# Before putting up a new building

For obvious reasons of safety and grid maintenance, there must be a minimum distance between any building (or other structure) and the power system equipment at all times. Approach distances (clearances) depend on the type of line. The explanations below sum up the safe distances for work.

## What could happen if you fail to respect approach distances

• • The CNESST could halt your work if it is being performed within three metres of a power line and if the jobsite is not considered safe.
• • Hydro-Québec could have to move the power line—at your expense.
• • You could have to modify the building’s area or features . . . and reimburse your buyer.
• • Even if no one notices that the building is non-compliant, the danger is still very real. Someone could be seriously injured and you could be held responsible.

Avoid major and unnecessary troubles and costs right from the project design phase by respecting safe approach distances BEFORE starting work

## Safety warning

When you need to estimate the distance to a line, EYEBALL it—don’t use a measuring instrument. If you estimate by eye that the distance is close to the minimum required, never try to measure it more accurately by placing anything at all near the line.

NEVER PLACE A TAPE MEASURE OR ANYTHING ELSE WITHIN 3 M OF A MEDIUM-VOLTAGE LINE.

## Approach distance from medium-voltage lines

There must be a minimum HORIZONTAL distance of 3 m between any part of a building and the closest medium-voltage line.

Example: Adding a storey to a building near a distribution line

### The HORIZONTAL distance may be less than 3 m under certain conditions

Example: Adding a building at a horizontal distance of less than 3 m from low-voltage lines may be allowed if BOTH these conditions are met:

1. 1There’s a minimum VERTICAL distance of 4 m between the between the highest part of the building and the closest medium-voltage line.
2. 2No part of a medium-voltage line passes over the building.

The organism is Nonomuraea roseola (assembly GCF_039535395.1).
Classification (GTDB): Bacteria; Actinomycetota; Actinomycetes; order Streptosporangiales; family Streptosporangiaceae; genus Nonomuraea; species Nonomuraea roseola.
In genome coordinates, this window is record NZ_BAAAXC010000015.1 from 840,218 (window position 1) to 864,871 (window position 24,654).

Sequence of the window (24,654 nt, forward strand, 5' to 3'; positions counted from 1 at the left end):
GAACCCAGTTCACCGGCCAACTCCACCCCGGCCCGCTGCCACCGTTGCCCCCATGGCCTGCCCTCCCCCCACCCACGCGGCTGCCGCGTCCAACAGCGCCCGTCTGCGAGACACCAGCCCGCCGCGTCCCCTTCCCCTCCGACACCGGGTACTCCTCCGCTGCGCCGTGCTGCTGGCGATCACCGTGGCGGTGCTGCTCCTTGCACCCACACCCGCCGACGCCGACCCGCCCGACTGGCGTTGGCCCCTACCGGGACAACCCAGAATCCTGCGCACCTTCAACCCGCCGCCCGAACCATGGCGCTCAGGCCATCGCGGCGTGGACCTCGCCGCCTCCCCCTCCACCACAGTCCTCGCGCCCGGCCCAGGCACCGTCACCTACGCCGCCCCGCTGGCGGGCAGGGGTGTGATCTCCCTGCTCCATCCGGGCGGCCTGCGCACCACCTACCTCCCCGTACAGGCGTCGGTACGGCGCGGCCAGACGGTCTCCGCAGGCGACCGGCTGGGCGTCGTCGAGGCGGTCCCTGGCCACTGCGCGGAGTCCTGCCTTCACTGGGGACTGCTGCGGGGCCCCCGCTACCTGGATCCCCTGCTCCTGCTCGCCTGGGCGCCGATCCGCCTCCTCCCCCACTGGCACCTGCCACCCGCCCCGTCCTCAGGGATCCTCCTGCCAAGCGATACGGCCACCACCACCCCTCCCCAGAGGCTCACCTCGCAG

Example: Adding a garage at a horizontal distance of less than 3 m from medium-voltage lines may be allowed if BOTH these conditions are met:

1. 1The medium-voltage lines don’t pass over the garage.
2. 2The VERTICAL distance is at least 4 m.

### Safety warning

No matter what the situation, if you estimate by eye that the distance is close to the minimum required, never try to measure it more accurately by placing anything at all near the line.

If you have any doubts, we’re here to help

## Approach distance from LOW-voltage lines

There must be a minimum HORIZONTAL distance of 1.6 m between any part of a building and the closest low-voltage line. This applies to all configurations of low-voltage lines.

Example: Adding a storey to a building near a low-voltage line.

### The HORIZONTAL distance between the building and the low-voltage line may be less than 1.6 m under certain conditions

Example: Adding a building at a horizontal distance of less than 1.6 m from twisted low-voltage lines may be allowed if BOTH these conditions are met:

1. 1The low-voltage lines don’t pass over the building.
2. 2There’s a minimum VERTICAL distance of 3 m between the highest part of the building and the low-voltage lines.

Example: Adding a building at a horizontal distance of less than 1.6 m from low-voltage lines may be allowed if ALL FOUR of these conditions are met:

1. 1The low-voltage lines are twisted
2. 2The lines don’t pass over the building.
3. 3The part of the building closest to the line is hard to reach. (For example, it’s a pitched roof that you need a ladder to get to.)
4. 4There’s a minimum VERTICAL distance of 1.5 m between the highest part of the building and the twisted low-voltage lines.

### Safety warning

No matter what the situation, if you estimate by eye that the distance is close to the minimum required, never try to measure it more accurately by placing anything at all near the line.

If you have any doubts, we’re here to help

## Approach distances from service entrance wires

The approach distances for service entrances are the same as for low-voltage lines. However, service loop lines may pass over a building—but only if they directly supply that building with power.

Pour en savoir plus sur les branchements et les distances sécuritaires :

## Hazards and inconveniences of failure to respect approach distances

This is what could happen if your installation fails to respect the approach distances for power lines:

• You might have to change the building’s footprint or other features.
• Hydro-Québec might have to move the power line—at your expense. What’s more, your neighbors could be affected by the move, and not necessarily for the better—and that could mean trouble.

In keeping a safe distance from power lines, you’ll avoid a lot of problems, including wasting time and money.

Maybe no one will notice if you don’t follow the power line safety rules. But that doesn’t mean it’s not dangerous. Someone could be seriously hurt by touching a line that’s too close and then try to hold you responsible. If you’re the owner, you should also look ahead to when you sell your house. Irregularities will come back to haunt you.